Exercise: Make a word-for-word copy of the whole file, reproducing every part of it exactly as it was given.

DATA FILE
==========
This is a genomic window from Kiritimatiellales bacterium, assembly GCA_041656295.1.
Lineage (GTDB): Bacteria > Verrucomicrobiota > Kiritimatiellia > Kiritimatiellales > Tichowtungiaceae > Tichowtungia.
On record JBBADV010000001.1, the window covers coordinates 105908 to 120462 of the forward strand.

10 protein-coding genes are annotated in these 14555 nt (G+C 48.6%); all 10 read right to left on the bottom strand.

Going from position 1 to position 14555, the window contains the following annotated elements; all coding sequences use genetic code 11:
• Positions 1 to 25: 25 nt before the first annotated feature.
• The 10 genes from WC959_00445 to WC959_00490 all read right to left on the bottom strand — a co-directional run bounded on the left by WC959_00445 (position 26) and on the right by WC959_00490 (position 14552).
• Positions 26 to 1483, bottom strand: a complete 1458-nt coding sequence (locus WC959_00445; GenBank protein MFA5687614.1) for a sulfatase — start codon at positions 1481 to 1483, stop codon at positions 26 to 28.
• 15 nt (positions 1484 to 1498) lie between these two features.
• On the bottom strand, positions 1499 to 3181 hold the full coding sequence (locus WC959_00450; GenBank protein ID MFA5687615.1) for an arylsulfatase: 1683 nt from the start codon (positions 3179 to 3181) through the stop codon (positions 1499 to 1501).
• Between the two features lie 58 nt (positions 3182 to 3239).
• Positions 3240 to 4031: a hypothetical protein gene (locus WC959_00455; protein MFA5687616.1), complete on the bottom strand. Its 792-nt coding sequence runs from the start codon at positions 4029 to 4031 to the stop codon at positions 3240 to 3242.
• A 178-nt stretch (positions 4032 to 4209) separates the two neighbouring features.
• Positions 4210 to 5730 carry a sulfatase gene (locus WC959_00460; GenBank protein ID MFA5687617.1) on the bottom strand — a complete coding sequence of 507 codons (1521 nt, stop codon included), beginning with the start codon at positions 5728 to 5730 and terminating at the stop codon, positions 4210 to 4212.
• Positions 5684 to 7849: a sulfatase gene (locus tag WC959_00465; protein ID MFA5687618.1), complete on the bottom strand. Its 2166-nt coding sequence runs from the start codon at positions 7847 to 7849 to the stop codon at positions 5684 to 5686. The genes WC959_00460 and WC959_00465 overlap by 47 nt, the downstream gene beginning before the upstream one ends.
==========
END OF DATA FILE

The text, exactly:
This is a genomic window from Kiritimatiellales bacterium, assembly GCA_041656295.1.
Lineage (GTDB): Bacteria > Verrucomicrobiota > Kiritimatiellia > Kiritimatiellales > Tichowtungiaceae > Tichowtungia.
On record JBBADV010000001.1, the window covers coordinates 105908 to 120462 of the forward strand.

10 protein-coding genes are annotated in these 14555 nt (G+C 48.6%); all 10 read right to left on the bottom strand.

Going from position 1 to position 14555, the window contains the following annotated elements; all coding sequences use genetic code 11:
• Positions 1 to 25: 25 nt before the first annotated feature.
• The 10 genes from WC959_00445 to WC959_00490 all read right to left on the bottom strand — a co-directional run bounded on the left by WC959_00445 (position 26) and on the right by WC959_00490 (position 14552).
• Positions 26 to 1483, bottom strand: a complete 1458-nt coding sequence (locus WC959_00445; GenBank protein MFA5687614.1) for a sulfatase — start codon at positions 1481 to 1483, stop codon at positions 26 to 28.
• 15 nt (positions 1484 to 1498) lie between these two features.
• On the bottom strand, positions 1499 to 3181 hold the full coding sequence (locus WC959_00450; GenBank protein ID MFA5687615.1) for an arylsulfatase: 1683 nt from the start codon (positions 3179 to 3181) through the stop codon (positions 1499 to 1501).
• Between the two features lie 58 nt (positions 3182 to 3239).
• Positions 3240 to 4031: a hypothetical protein gene (locus WC959_00455; protein MFA5687616.1), complete on the bottom strand. Its 792-nt coding sequence runs from the start codon at positions 4029 to 4031 to the stop codon at positions 3240 to 3242.
• A 178-nt stretch (positions 4032 to 4209) separates the two neighbouring features.
• Positions 4210 to 5730 carry a sulfatase gene (locus WC959_00460; GenBank protein ID MFA5687617.1) on the bottom strand — a complete coding sequence of 507 codons (1521 nt, stop codon included), beginning with the start codon at positions 5728 to 5730 and terminating at the stop codon, positions 4210 to 4212.
• Positions 5684 to 7849: a sulfatase gene (locus tag WC959_00465; protein ID MFA5687618.1), complete on the bottom strand. Its 2166-nt coding sequence runs from the start codon at positions 7847 to 7849 to the stop codon at positions 5684 to 5686. The genes WC959_00460 and WC959_00465 overlap by 47 nt, the downstream gene beginning before the upstream one ends.